The macroeconomy is looking better, but the past two years, for now, still look like prologue, Cumberland’s muni man Mousseau says.
The economy is definitely on the mend, but that doesn’t mean it’s out of the woods yet, according to John Mousseau of Cumberland Advisors. Mousseau, who manages more than $1 billion in municipal bond portfolios for the registered investment advisor, sees the slow grind out of the Great Recession continuing, with the emphasis both on slow and grind.
Among the interesting takeaways from IndexUniverse’s Cinthia Murphy’s recent visit with Mousseau, were that gridlock in Washington, D.C., is likely to motivate Federal Reserve Chairman Ben Bernanke to keep downward pressure on official rates, and that regarding bond market exposure, barbells may be a better call than ladders.
IU.com: The U.S. equities market has been rallying, and the likes of Meredith Whitney have turned bullish after being very bearish, particularly on munis. Has the landscape in municipal debt changed at all since her last prediction?
Mousseau: Well, Whitney is backtracking a little bit and saying that she was probably a little overboard before. We know that municipal credit has gotten better. And we know that they’re starting to take measures to solve some of the pension-obligation issues that are out there, but they’re not out of the woods by a long shot. You have to remember that these are long-term problems, and you’re not insolvent until you miss a payment on a pension issue. So, we think they’re going to solve these things over time.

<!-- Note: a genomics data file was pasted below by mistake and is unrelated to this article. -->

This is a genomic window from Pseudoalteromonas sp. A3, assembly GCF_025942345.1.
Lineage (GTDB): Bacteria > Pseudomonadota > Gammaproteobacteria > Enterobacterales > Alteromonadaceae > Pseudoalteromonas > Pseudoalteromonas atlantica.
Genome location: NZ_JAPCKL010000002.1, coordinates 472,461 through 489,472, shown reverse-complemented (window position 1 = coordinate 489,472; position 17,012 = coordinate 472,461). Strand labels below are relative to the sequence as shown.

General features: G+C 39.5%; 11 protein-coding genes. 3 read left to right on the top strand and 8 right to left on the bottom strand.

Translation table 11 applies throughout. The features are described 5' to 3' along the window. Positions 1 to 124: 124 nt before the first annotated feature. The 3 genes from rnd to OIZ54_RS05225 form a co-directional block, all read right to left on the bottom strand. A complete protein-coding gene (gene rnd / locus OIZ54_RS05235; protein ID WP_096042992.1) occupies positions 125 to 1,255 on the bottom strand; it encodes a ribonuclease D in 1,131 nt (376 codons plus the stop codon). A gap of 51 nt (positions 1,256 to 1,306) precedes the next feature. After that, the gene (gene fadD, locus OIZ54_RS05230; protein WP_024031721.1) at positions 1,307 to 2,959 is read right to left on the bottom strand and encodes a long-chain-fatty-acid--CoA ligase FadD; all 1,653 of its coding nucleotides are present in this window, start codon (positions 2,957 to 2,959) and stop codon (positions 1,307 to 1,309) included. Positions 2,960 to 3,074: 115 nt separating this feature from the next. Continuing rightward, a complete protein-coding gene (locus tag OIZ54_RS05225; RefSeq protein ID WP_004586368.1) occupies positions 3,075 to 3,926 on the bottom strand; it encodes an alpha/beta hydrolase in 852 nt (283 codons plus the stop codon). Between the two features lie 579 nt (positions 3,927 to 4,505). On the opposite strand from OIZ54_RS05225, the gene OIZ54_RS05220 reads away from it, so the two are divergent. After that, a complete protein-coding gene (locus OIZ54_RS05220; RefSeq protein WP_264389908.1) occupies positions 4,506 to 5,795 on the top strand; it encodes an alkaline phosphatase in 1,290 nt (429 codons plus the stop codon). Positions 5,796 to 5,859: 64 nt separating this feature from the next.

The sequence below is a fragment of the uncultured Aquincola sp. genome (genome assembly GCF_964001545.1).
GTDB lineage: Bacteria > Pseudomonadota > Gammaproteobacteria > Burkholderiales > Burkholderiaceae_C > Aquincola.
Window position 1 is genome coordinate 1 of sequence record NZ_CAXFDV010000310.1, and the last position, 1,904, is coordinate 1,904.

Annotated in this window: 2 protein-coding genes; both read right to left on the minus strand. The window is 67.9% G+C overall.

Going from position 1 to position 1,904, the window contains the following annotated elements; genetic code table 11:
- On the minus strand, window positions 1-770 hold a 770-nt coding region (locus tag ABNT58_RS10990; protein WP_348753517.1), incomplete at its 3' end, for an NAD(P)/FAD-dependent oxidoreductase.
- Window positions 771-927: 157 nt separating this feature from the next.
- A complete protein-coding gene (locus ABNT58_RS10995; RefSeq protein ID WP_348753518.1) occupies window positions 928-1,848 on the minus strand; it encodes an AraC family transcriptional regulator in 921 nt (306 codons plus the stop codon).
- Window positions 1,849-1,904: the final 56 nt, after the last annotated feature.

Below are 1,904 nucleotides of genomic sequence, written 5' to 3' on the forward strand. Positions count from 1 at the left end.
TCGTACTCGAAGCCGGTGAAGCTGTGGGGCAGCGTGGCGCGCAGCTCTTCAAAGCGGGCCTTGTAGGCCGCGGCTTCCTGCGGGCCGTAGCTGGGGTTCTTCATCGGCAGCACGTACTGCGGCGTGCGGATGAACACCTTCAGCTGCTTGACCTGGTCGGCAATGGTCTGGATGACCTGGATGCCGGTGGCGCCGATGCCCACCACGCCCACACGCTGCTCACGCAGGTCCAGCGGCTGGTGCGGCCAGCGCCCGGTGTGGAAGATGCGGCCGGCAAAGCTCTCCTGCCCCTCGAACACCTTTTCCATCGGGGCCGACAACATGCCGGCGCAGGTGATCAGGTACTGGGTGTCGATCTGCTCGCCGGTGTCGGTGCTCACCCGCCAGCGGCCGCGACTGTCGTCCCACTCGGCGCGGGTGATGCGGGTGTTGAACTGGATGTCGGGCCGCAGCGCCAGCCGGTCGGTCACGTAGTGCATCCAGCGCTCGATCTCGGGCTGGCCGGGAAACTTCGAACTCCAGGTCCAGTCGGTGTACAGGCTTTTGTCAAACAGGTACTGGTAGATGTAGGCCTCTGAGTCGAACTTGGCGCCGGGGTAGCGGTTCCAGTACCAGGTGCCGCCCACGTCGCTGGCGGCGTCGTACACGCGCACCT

IU.com: Are you talking California, or more broadly?
Mousseau: I’m talking broadly. This isn’t helping San Bernadino per se, and certainly on a state basis like a Rhode Island or a Colorado, even California has improved with some of the tax things that they’ve done. You’d like to think the taxes that they pass in Proposition 60 aren’t going to be there forever, but they’re going to shore up things.
You saw a lot of negative stuff written about California Proposition 60, and it was more along the lines of: “Hey, you’re going to see a ton of people move out of California to Nevada,” or things like that.
The reason I’m saying that is if you look at the voting patterns in California, the people that voted the most in favor of Proposition 60 and the higher taxes that it brought were in Marin County and in Silicon Valley—it was the people who have the bucks who were willing to part with the bucks. From just a total municipal bond level, it gives you some comfort that in a lot of cases, people are willing to take charge of their destiny a little bit here. So, on the credit side, things are improving.